For non-small cell lung cancer (NSCLC), unsatisfactory local control (LC) still remains an important cause of failure. It has been suggested that improved LC can be achieved with both higher radiation dosage and adequate target coverage. Modern three-dimensional treatment planning systems (3D-TPSs) offer many tools for planning optimization. Biophysical models, which estimate the normal tissue complication probability (NTCP), are gaining in importance in comparing plans. This study compares conventional two-dimensional (2D) with 3D irradiation techniques using parameters related to volumetric dose distribution and two different biophysical models predicting normal tissue tolerance to radiotherapy (RT). Nine patients with inoperable locally advanced NSCLC were treated with a beam's eye view-based 3D technique. For the same patients, a conventional treatment was simulated; the irradiation geometry and beam contour were fully defined at the simulator and then transferred to the 3D-TPS to calculate the dose distribution. Both techniques gave the same prescribed dose at the reference point. Dose-volume histograms (DVHs) and dose statistics of organs at risk (OARs) (heart, lung(s), parenchyma lung, spinal cord and oesophagus) were analysed. The probability of side effects was estimated using two different biophysical models: the integrated normal ('empirical') model and the relative seriality model. Apart from contralateral lung, the 3D irradiation technique significantly reduced the average mean doses to all OARs. The current analysis suggests that in the treatment of locally advanced NSCLC, the use of 3D irradiation techniques allows a large sparing of OARs; this advantage is confirmed by both dose statistics analysis and NTCP values.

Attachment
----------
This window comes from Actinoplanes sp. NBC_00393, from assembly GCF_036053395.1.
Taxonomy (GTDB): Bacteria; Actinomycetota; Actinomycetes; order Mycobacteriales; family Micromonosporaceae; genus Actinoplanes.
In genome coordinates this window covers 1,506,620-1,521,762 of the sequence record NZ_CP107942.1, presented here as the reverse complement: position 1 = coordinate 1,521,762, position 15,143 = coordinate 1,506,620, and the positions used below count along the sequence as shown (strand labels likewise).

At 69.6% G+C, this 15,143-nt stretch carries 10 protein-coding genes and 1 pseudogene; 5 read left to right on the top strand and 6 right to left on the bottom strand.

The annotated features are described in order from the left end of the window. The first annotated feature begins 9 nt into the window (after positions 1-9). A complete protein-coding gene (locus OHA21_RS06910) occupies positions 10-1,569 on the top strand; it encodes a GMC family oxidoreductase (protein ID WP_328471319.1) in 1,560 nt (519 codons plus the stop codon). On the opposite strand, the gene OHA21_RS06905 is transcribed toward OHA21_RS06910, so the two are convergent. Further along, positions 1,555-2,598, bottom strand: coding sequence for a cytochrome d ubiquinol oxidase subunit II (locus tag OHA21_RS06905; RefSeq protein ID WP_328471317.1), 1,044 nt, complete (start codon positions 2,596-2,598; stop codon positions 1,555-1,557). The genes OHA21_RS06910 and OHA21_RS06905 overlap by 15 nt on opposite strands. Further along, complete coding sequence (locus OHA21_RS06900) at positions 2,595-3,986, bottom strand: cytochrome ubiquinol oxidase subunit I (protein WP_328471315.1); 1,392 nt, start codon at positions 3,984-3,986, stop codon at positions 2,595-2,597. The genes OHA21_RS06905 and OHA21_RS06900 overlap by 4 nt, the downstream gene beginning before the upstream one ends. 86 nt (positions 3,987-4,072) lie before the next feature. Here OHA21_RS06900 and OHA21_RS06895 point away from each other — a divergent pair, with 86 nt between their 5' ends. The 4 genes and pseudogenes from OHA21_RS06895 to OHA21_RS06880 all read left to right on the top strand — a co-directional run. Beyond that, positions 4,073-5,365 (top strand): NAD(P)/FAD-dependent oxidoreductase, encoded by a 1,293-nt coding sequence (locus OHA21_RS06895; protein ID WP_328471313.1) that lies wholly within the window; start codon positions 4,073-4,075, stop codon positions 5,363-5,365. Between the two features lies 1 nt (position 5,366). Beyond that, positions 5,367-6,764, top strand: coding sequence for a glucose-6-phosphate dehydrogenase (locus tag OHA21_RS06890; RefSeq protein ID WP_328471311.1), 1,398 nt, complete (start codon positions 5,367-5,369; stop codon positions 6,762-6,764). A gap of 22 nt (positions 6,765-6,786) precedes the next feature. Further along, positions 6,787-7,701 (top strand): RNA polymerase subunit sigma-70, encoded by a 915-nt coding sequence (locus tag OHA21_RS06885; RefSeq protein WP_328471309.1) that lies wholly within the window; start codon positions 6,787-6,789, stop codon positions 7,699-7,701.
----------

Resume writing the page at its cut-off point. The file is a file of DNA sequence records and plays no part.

|Number of pages||10|
|Journal||British Journal of Radiology|
|Publication status||Published - 1999|
ASJC Scopus subject areas
- Radiology Nuclear Medicine and imaging